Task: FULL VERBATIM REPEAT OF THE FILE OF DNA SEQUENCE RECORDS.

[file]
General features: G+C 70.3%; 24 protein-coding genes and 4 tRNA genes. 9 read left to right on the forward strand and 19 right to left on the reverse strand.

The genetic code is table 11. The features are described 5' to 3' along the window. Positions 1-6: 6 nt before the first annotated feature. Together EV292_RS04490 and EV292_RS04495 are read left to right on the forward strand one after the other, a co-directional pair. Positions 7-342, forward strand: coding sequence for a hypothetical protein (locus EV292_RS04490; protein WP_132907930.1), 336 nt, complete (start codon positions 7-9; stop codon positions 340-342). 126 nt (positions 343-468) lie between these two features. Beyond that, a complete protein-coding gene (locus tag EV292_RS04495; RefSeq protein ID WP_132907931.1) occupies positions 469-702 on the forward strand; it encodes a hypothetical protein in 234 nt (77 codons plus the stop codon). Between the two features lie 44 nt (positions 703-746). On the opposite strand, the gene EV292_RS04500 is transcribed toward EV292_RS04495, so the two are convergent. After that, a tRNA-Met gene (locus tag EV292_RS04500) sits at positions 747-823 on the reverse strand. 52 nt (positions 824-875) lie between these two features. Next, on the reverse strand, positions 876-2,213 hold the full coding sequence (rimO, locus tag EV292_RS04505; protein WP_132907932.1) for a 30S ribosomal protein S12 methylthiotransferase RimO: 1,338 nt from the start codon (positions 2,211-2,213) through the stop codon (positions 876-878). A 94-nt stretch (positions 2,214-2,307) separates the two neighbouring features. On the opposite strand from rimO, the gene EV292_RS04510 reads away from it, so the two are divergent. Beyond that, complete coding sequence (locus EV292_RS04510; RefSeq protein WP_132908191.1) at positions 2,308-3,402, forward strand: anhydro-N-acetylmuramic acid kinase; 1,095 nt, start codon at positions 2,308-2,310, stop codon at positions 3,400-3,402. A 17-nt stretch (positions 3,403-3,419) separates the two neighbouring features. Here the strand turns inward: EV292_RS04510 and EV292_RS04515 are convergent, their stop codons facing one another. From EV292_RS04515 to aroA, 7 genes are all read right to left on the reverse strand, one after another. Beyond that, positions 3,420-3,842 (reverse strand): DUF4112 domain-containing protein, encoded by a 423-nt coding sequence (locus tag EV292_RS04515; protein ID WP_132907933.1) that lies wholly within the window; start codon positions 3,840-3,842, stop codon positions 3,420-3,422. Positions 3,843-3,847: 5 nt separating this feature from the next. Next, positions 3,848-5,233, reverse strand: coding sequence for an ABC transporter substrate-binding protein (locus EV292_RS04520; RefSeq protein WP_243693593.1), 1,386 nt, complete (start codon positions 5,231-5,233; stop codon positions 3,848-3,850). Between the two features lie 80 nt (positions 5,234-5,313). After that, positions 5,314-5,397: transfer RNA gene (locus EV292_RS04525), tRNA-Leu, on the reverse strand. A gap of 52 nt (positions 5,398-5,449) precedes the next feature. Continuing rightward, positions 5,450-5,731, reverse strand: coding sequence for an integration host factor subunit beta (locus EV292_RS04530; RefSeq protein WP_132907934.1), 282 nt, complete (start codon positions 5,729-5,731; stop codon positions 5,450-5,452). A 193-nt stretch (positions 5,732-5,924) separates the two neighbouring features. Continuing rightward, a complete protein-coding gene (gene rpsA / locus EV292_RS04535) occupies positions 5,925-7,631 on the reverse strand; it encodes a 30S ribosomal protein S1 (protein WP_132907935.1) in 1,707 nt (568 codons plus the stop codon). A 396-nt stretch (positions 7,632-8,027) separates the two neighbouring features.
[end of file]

General features: G+C 70.3%; 24 protein-coding genes and 4 tRNA genes. 9 read left to right on the forward strand and 19 right to left on the reverse strand.

The genetic code is table 11. The features are described 5' to 3' along the window. Positions 1-6: 6 nt before the first annotated feature. Together EV292_RS04490 and EV292_RS04495 are read left to right on the forward strand one after the other, a co-directional pair. Positions 7-342, forward strand: coding sequence for a hypothetical protein (locus EV292_RS04490; protein WP_132907930.1), 336 nt, complete (start codon positions 7-9; stop codon positions 340-342). 126 nt (positions 343-468) lie between these two features. Beyond that, a complete protein-coding gene (locus tag EV292_RS04495; RefSeq protein ID WP_132907931.1) occupies positions 469-702 on the forward strand; it encodes a hypothetical protein in 234 nt (77 codons plus the stop codon). Between the two features lie 44 nt (positions 703-746). On the opposite strand, the gene EV292_RS04500 is transcribed toward EV292_RS04495, so the two are convergent. After that, a tRNA-Met gene (locus tag EV292_RS04500) sits at positions 747-823 on the reverse strand. 52 nt (positions 824-875) lie between these two features. Next, on the reverse strand, positions 876-2,213 hold the full coding sequence (rimO, locus tag EV292_RS04505; protein WP_132907932.1) for a 30S ribosomal protein S12 methylthiotransferase RimO: 1,338 nt from the start codon (positions 2,211-2,213) through the stop codon (positions 876-878). A 94-nt stretch (positions 2,214-2,307) separates the two neighbouring features. On the opposite strand from rimO, the gene EV292_RS04510 reads away from it, so the two are divergent. Beyond that, complete coding sequence (locus EV292_RS04510; RefSeq protein WP_132908191.1) at positions 2,308-3,402, forward strand: anhydro-N-acetylmuramic acid kinase; 1,095 nt, start codon at positions 2,308-2,310, stop codon at positions 3,400-3,402. A 17-nt stretch (positions 3,403-3,419) separates the two neighbouring features. Here the strand turns inward: EV292_RS04510 and EV292_RS04515 are convergent, their stop codons facing one another. From EV292_RS04515 to aroA, 7 genes are all read right to left on the reverse strand, one after another. Beyond that, positions 3,420-3,842 (reverse strand): DUF4112 domain-containing protein, encoded by a 423-nt coding sequence (locus tag EV292_RS04515; protein ID WP_132907933.1) that lies wholly within the window; start codon positions 3,840-3,842, stop codon positions 3,420-3,422. Positions 3,843-3,847: 5 nt separating this feature from the next. Next, positions 3,848-5,233, reverse strand: coding sequence for an ABC transporter substrate-binding protein (locus EV292_RS04520; RefSeq protein WP_243693593.1), 1,386 nt, complete (start codon positions 5,231-5,233; stop codon positions 3,848-3,850). Between the two features lie 80 nt (positions 5,234-5,313). After that, positions 5,314-5,397: transfer RNA gene (locus EV292_RS04525), tRNA-Leu, on the reverse strand. A gap of 52 nt (positions 5,398-5,449) precedes the next feature. Continuing rightward, positions 5,450-5,731, reverse strand: coding sequence for an integration host factor subunit beta (locus EV292_RS04530; RefSeq protein WP_132907934.1), 282 nt, complete (start codon positions 5,729-5,731; stop codon positions 5,450-5,452). A 193-nt stretch (positions 5,732-5,924) separates the two neighbouring features. Continuing rightward, a complete protein-coding gene (gene rpsA / locus EV292_RS04535) occupies positions 5,925-7,631 on the reverse strand; it encodes a 30S ribosomal protein S1 (protein WP_132907935.1) in 1,707 nt (568 codons plus the stop codon). A 396-nt stretch (positions 7,632-8,027) separates the two neighbouring features.